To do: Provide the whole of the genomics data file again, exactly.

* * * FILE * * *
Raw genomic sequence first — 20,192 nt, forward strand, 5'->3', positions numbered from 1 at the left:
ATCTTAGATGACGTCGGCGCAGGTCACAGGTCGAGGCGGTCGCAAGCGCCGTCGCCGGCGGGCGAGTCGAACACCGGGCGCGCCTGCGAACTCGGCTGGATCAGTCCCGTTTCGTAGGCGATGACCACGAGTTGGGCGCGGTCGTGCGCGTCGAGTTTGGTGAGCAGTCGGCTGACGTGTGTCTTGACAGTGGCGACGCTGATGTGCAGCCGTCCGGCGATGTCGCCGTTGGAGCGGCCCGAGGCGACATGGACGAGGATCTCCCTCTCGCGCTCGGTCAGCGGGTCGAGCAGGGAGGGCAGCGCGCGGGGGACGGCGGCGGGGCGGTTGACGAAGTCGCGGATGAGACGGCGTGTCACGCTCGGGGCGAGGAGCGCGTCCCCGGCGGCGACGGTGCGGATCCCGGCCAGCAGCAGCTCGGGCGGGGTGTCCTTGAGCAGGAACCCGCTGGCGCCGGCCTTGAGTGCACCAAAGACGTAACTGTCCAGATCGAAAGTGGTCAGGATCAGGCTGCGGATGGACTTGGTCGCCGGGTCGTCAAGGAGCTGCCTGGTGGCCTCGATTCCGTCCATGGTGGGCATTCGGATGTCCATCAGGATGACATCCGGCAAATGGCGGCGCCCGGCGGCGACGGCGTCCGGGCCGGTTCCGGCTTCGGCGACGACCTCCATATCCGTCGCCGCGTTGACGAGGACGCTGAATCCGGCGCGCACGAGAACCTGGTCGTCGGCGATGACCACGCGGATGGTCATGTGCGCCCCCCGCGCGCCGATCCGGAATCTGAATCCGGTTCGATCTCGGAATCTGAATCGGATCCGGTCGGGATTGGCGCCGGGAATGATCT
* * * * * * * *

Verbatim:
Raw genomic sequence first — 20,192 nt, forward strand, 5'->3', positions numbered from 1 at the left:
ATCTTAGATGACGTCGGCGCAGGTCACAGGTCGAGGCGGTCGCAAGCGCCGTCGCCGGCGGGCGAGTCGAACACCGGGCGCGCCTGCGAACTCGGCTGGATCAGTCCCGTTTCGTAGGCGATGACCACGAGTTGGGCGCGGTCGTGCGCGTCGAGTTTGGTGAGCAGTCGGCTGACGTGTGTCTTGACAGTGGCGACGCTGATGTGCAGCCGTCCGGCGATGTCGCCGTTGGAGCGGCCCGAGGCGACATGGACGAGGATCTCCCTCTCGCGCTCGGTCAGCGGGTCGAGCAGGGAGGGCAGCGCGCGGGGGACGGCGGCGGGGCGGTTGACGAAGTCGCGGATGAGACGGCGTGTCACGCTCGGGGCGAGGAGCGCGTCCCCGGCGGCGACGGTGCGGATCCCGGCCAGCAGCAGCTCGGGCGGGGTGTCCTTGAGCAGGAACCCGCTGGCGCCGGCCTTGAGTGCACCAAAGACGTAACTGTCCAGATCGAAAGTGGTCAGGATCAGGCTGCGGATGGACTTGGTCGCCGGGTCGTCAAGGAGCTGCCTGGTGGCCTCGATTCCGTCCATGGTGGGCATTCGGATGTCCATCAGGATGACATCCGGCAAATGGCGGCGCCCGGCGGCGACGGCGTCCGGGCCGGTTCCGGCTTCGGCGACGACCTCCATATCCGTCGCCGCGTTGACGAGGACGCTGAATCCGGCGCGCACGAGAACCTGGTCGTCGGCGATGACCACGCGGATGGTCATGTGCGCCCCCCGCGCGCCGATCCGGAATCTGAATCCGGTTCGATCTCGGAATCTGAATCGGATCCGGTCGGGATTGGCGCCGGGAATGATCT